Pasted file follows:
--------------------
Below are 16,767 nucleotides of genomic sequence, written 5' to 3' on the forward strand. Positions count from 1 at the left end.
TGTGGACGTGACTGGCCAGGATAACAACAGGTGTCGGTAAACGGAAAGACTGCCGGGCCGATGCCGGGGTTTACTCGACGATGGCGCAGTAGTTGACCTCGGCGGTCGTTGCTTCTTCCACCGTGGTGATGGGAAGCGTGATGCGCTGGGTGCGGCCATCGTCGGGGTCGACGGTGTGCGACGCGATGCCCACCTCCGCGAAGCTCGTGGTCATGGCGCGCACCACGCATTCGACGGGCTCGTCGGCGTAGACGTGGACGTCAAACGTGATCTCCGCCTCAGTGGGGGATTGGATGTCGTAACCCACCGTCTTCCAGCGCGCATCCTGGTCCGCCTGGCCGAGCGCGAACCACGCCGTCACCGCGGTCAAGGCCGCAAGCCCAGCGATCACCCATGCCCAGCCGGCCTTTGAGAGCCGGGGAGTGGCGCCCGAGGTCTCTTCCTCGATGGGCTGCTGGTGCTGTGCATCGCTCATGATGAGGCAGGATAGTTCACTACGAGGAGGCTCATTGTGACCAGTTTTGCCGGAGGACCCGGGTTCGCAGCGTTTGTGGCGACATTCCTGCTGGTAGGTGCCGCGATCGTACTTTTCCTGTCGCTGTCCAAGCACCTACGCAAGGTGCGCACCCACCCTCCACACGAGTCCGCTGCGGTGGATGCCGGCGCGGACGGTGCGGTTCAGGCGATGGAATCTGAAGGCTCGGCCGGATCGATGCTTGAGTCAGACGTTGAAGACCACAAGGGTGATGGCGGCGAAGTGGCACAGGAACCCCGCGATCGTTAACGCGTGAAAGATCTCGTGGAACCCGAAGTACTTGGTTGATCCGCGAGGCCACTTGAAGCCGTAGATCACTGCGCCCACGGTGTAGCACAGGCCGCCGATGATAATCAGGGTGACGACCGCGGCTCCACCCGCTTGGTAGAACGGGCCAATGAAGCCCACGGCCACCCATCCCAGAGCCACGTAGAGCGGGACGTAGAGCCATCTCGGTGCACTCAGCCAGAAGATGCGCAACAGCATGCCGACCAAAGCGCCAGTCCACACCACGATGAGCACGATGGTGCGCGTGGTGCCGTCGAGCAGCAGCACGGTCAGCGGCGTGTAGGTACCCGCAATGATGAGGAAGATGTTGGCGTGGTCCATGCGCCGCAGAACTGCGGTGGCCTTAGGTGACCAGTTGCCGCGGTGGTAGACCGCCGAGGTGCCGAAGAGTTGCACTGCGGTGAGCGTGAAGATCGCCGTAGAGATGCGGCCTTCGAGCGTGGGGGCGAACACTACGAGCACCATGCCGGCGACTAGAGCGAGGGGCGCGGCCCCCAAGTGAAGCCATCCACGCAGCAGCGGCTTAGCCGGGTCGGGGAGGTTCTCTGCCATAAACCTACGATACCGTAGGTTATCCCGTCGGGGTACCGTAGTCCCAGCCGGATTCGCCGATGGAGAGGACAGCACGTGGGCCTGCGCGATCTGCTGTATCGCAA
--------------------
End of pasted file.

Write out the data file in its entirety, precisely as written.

Below are 16,767 nucleotides of genomic sequence, written 5' to 3' on the forward strand. Positions count from 1 at the left end.
TGTGGACGTGACTGGCCAGGATAACAACAGGTGTCGGTAAACGGAAAGACTGCCGGGCCGATGCCGGGGTTTACTCGACGATGGCGCAGTAGTTGACCTCGGCGGTCGTTGCTTCTTCCACCGTGGTGATGGGAAGCGTGATGCGCTGGGTGCGGCCATCGTCGGGGTCGACGGTGTGCGACGCGATGCCCACCTCCGCGAAGCTCGTGGTCATGGCGCGCACCACGCATTCGACGGGCTCGTCGGCGTAGACGTGGACGTCAAACGTGATCTCCGCCTCAGTGGGGGATTGGATGTCGTAACCCACCGTCTTCCAGCGCGCATCCTGGTCCGCCTGGCCGAGCGCGAACCACGCCGTCACCGCGGTCAAGGCCGCAAGCCCAGCGATCACCCATGCCCAGCCGGCCTTTGAGAGCCGGGGAGTGGCGCCCGAGGTCTCTTCCTCGATGGGCTGCTGGTGCTGTGCATCGCTCATGATGAGGCAGGATAGTTCACTACGAGGAGGCTCATTGTGACCAGTTTTGCCGGAGGACCCGGGTTCGCAGCGTTTGTGGCGACATTCCTGCTGGTAGGTGCCGCGATCGTACTTTTCCTGTCGCTGTCCAAGCACCTACGCAAGGTGCGCACCCACCCTCCACACGAGTCCGCTGCGGTGGATGCCGGCGCGGACGGTGCGGTTCAGGCGATGGAATCTGAAGGCTCGGCCGGATCGATGCTTGAGTCAGACGTTGAAGACCACAAGGGTGATGGCGGCGAAGTGGCACAGGAACCCCGCGATCGTTAACGCGTGAAAGATCTCGTGGAACCCGAAGTACTTGGTTGATCCGCGAGGCCACTTGAAGCCGTAGATCACTGCGCCCACGGTGTAGCACAGGCCGCCGATGATAATCAGGGTGACGACCGCGGCTCCACCCGCTTGGTAGAACGGGCCAATGAAGCCCACGGCCACCCATCCCAGAGCCACGTAGAGCGGGACGTAGAGCCATCTCGGTGCACTCAGCCAGAAGATGCGCAACAGCATGCCGACCAAAGCGCCAGTCCACACCACGATGAGCACGATGGTGCGCGTGGTGCCGTCGAGCAGCAGCACGGTCAGCGGCGTGTAGGTACCCGCAATGATGAGGAAGATGTTGGCGTGGTCCATGCGCCGCAGAACTGCGGTGGCCTTAGGTGACCAGTTGCCGCGGTGGTAGACCGCCGAGGTGCCGAAGAGTTGCACTGCGGTGAGCGTGAAGATCGCCGTAGAGATGCGGCCTTCGAGCGTGGGGGCGAACACTACGAGCACCATGCCGGCGACTAGAGCGAGGGGCGCGGCCCCCAAGTGAAGCCATCCACGCAGCAGCGGCTTAGCCGGGTCGGGGAGGTTCTCTGCCATAAACCTACGATACCGTAGGTTATCCCGTCGGGGTACCGTAGTCCCAGCCGGATTCGCCGATGGAGAGGACAGCACGTGGGCCTGCGCGATCTGCTGTATCGCAA